main content starts hereMohonasen working with area districts to review assessments, improve practices

| April 1, 2015

Mohonasen school leaders are working with their colleagues around to region to update testing and assessment practices. The goal, they say, is to ensure all testing done in district classrooms is done in a way that will improve teaching and student learning.

The district is part of a 12-district consortium participating in a Teaching is the Core (TiTC) grant program, led by Capital Region BOCES. The $399,946 grant from the New York State Education Department aims to review and improve classroom assessments, such as pre-assessments that gauge what a student knows before instruction occurs and post-assessments that show what that student knows after a unit or semester.

An assessment review team from Mohonasen, consisting of classroom teachers and administrators, has been participating in ongoing training and professional development with the 11 other consortium districts (Cohoes, Guilderland, Niskayuna, North Colonie, Schalmont, Schoharie, Scotia-Glenville, Shenendehowa, South Colonie, Voorheesville and Watervliet). The training is led by Learner-Centered Initiatives (LCI), an international education consulting firm, and supported by data-driven instruction coaches from Capital Region BOCES.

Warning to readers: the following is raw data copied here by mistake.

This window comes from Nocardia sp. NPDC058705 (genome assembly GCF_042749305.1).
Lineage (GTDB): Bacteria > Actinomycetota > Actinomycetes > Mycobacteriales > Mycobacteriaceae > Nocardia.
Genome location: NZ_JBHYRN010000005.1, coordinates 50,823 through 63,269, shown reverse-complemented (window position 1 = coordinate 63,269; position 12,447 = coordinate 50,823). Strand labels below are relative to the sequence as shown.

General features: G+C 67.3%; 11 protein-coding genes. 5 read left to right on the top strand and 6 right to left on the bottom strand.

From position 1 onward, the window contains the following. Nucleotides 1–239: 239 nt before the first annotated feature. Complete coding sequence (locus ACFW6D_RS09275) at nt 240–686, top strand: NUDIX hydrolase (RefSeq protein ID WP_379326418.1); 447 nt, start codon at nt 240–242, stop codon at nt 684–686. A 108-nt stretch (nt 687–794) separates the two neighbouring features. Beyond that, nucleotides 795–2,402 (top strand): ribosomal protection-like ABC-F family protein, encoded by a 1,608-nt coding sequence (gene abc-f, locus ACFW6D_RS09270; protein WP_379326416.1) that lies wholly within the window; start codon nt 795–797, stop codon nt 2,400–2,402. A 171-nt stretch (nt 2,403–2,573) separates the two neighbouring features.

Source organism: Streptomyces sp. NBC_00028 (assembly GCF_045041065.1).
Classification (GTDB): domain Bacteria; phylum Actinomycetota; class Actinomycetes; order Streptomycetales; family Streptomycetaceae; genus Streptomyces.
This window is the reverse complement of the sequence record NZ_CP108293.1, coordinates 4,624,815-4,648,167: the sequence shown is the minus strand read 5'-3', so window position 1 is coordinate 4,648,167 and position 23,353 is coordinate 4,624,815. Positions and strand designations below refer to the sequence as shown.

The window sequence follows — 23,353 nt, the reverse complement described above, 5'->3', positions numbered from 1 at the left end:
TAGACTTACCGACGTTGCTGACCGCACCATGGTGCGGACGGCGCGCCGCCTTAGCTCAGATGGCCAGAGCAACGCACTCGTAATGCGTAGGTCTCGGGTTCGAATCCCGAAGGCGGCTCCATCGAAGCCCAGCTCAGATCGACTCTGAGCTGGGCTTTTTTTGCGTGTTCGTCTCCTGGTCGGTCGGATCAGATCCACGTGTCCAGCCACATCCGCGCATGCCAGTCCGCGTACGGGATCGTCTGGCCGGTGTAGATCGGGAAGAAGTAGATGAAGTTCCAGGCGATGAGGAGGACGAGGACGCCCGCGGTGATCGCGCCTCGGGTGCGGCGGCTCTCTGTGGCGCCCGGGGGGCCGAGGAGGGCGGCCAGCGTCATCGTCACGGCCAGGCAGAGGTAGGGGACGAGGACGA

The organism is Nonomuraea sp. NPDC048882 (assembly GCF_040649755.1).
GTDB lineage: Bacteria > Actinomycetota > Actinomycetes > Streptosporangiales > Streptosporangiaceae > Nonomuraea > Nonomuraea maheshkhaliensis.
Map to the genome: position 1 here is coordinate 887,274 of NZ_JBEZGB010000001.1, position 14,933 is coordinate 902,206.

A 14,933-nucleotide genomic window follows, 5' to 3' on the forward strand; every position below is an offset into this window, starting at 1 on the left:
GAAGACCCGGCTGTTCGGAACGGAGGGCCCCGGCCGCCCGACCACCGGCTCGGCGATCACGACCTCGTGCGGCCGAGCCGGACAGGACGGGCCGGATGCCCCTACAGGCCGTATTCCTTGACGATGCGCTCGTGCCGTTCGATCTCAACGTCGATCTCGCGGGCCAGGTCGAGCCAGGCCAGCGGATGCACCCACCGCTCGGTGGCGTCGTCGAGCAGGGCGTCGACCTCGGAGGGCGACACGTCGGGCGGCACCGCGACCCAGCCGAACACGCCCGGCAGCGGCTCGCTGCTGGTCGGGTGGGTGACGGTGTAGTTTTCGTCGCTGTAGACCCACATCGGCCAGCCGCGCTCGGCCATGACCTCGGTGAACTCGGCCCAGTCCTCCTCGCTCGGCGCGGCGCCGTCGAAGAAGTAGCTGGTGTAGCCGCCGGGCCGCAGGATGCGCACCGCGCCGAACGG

The team has received training in assessment design that examines alignment with learning standards, difficulty and consistency – both within grade levels and from grade to grade. By exploring different techniques and best practices, the team hopes to establish a process that can be replicated in the future.

The results of the assessment review can be found here.

Team members have gained knowledge about what makes an effective assessment and have examined existing assessments and testing practices. Through this process, they have identified assessments to maintain, eliminate, modify or create.

“Teachers and administrators are currently developing classroom assessments that truly fit into the instructional process – instead of a more traditional approach where teaching stops and a test is given,” said Mohonasen Assistant Superintendent for Curriculum and Instruction Lisa Cutting. “We feel this more authentic type of assessment can sometimes fit more naturally into the instructional cycle and will provide students with more opportunities to show what they know.”

This process has not included state exams, such as the math and English exams taken by students in grades 3-8 or the Regents exams.